Yet there were two or three small airless houses at the entrance end of Mews Street, which went at enormous rents on account of their being abject hangers-on to a fashionable situation; and whenever one of these fearful little coops was to be let (which seldom happened, for they were in great request), the house agent advertised it as a gentlemanly residence in the most aristocratic part of town, inhabited solely by the elite of the beau monde
It has also found out that they will entertain a brilliant and distinguished circle of the ELITE of the BEAU MONDE
(the fashionable intelligence is weak in English, but a giant refreshed in French) at the ancient and hospitable family seat in Lincolnshire.
The Beau Monde: Fashionable Society in Georgian London.
From there Greig moves on to a discussion of the political influence of the beau monde. Chapter 3 details the importance of court to the beau monde and argues that "both court attendance and court dress became a vehicle for the political agenda of London's beau monde" (103).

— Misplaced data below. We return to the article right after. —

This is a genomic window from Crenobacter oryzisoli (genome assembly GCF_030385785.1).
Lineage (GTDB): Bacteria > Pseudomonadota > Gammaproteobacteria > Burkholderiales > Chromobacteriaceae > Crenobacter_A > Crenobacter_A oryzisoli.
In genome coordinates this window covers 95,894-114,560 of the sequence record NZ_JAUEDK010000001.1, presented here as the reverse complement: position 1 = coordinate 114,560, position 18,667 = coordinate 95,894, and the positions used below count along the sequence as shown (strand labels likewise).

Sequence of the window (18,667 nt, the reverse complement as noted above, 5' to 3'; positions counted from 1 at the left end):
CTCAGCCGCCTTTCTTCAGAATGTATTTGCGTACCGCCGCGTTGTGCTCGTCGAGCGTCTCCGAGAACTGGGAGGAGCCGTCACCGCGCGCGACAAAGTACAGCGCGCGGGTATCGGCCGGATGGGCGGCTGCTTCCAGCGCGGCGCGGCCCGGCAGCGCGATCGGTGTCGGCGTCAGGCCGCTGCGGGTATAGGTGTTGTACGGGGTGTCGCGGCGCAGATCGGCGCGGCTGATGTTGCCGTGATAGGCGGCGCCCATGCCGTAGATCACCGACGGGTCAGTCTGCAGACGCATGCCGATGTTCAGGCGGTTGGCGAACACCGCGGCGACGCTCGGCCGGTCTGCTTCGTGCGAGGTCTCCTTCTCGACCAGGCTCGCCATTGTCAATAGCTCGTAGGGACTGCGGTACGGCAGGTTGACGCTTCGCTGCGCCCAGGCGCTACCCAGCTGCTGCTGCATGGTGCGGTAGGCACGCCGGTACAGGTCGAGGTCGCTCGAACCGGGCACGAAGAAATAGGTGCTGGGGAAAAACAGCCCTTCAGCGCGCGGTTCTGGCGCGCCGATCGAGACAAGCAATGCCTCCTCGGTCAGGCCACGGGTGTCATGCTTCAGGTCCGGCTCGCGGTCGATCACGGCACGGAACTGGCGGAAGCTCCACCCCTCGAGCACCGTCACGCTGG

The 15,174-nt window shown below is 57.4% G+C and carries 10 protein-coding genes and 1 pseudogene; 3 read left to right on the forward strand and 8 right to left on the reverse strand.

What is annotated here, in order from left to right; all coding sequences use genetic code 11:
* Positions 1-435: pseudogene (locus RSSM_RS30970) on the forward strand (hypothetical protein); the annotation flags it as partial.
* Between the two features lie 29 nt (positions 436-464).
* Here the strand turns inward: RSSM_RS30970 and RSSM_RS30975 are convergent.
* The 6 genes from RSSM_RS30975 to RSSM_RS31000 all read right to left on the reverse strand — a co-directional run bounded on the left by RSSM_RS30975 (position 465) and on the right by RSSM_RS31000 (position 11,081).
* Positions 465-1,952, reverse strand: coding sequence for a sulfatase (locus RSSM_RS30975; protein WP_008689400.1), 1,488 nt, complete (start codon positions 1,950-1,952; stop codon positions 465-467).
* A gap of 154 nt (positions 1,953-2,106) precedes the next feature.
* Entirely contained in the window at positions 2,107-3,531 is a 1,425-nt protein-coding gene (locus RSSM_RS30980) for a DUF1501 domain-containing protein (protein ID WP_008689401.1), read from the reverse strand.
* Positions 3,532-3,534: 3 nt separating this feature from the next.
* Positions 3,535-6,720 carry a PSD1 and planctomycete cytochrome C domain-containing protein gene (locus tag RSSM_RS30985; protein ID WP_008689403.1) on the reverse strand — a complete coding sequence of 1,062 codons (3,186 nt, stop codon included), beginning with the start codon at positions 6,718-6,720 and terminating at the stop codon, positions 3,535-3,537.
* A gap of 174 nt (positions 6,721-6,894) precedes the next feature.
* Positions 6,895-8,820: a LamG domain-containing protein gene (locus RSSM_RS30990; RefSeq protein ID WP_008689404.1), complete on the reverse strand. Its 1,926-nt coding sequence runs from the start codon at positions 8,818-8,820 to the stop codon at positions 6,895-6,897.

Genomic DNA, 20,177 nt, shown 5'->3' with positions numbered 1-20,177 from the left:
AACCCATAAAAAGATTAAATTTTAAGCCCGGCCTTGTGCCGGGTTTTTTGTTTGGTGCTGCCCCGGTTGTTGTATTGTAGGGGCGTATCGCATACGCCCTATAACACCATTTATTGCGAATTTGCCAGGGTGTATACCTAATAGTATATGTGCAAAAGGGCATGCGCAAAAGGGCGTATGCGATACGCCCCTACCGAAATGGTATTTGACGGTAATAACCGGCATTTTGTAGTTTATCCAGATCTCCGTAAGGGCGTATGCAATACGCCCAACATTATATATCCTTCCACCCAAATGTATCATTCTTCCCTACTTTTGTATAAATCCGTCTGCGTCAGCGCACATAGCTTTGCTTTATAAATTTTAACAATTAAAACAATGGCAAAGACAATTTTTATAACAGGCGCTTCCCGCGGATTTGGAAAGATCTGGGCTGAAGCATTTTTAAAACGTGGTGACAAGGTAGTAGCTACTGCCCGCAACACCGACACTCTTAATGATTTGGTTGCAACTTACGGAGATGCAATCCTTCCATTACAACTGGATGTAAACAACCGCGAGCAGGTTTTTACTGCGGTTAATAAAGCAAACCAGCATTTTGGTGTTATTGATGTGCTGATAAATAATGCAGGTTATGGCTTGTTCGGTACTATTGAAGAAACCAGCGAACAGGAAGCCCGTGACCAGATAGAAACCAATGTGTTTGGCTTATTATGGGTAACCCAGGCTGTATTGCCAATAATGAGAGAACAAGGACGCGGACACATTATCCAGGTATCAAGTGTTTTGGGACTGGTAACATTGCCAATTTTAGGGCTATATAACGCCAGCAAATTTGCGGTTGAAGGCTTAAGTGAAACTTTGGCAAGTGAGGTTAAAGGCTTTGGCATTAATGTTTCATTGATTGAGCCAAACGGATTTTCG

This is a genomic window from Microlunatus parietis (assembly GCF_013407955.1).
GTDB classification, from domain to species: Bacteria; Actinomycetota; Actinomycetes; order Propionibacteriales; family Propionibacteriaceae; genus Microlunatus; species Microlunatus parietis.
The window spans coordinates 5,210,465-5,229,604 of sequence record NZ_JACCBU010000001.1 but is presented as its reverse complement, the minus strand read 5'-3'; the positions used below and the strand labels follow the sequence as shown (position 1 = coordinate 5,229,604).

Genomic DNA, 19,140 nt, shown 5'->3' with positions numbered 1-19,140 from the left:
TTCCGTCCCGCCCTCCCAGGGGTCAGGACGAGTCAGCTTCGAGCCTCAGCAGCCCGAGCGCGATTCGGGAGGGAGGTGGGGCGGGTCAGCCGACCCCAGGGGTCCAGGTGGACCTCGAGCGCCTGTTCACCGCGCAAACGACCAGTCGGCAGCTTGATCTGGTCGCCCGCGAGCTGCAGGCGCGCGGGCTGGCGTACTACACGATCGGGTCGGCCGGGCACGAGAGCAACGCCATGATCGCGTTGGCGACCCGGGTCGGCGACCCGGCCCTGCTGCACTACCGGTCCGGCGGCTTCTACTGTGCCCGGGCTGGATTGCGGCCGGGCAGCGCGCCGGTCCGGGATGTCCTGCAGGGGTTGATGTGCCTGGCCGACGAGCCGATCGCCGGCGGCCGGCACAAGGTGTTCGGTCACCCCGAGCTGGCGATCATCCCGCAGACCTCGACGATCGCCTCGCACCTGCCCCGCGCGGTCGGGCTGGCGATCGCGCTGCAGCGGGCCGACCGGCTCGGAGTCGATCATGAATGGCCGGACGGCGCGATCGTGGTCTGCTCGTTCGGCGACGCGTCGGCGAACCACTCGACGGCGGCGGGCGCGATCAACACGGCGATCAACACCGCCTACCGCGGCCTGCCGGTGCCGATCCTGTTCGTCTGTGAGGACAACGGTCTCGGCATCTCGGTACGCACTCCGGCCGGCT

"The name of Auguste de Radwan (1867-1957) has faded into obscurity but he was once a famous concert pianist, a notable authority on Chopin, feted by the beau monde
of Europe," said Ms Peters.
(Indeed the titles of La Belle Assemblee and its short-lived companion magazine aimed more at gentlemen, Le Beau Monde, refer to the "assembly," or group of people, or the beau monde whose fashions are documented in their pages.)
Gardiner, for example, is quite outside the beau monde's precincts.
Today, it is something to look at," she told 300 guests, including many from the beau monde
of Paris such as former first lady Bernadette Chirac, ex-minister Bernard Kouchner and U.S.
Just as Martin speaks of "conversations" rather than "imitation," so Hannah Greig portrays the beau monde of eighteenth-century London as including the nobility, the parallel bourgeois elite, and professionals working with them all.
(2.) "Musical Culture and the National Capital: The Epoch of the Beau monde in London, 1 700-1870," Concert Life in Eighteenth-century Britain, edited by Susan Wollenberg and Simon McVeigh (Aldershot (UK), 2004).
Diaghilev wept, pleaded: "Why bury yourself alive?" Within days Lifar was bundled off to Turin to study with Enrico Cecchetti, whisked to museums, introduced to the beau monde
. His teeth and nose were fixed.
The first half of Fashionable Acts, covering 1780 (and before) to the Reform Act of 1832, investigates the opera's role as a "theater of the great" where the beau monde
watched the performances in the other boxes more intently than those onstage.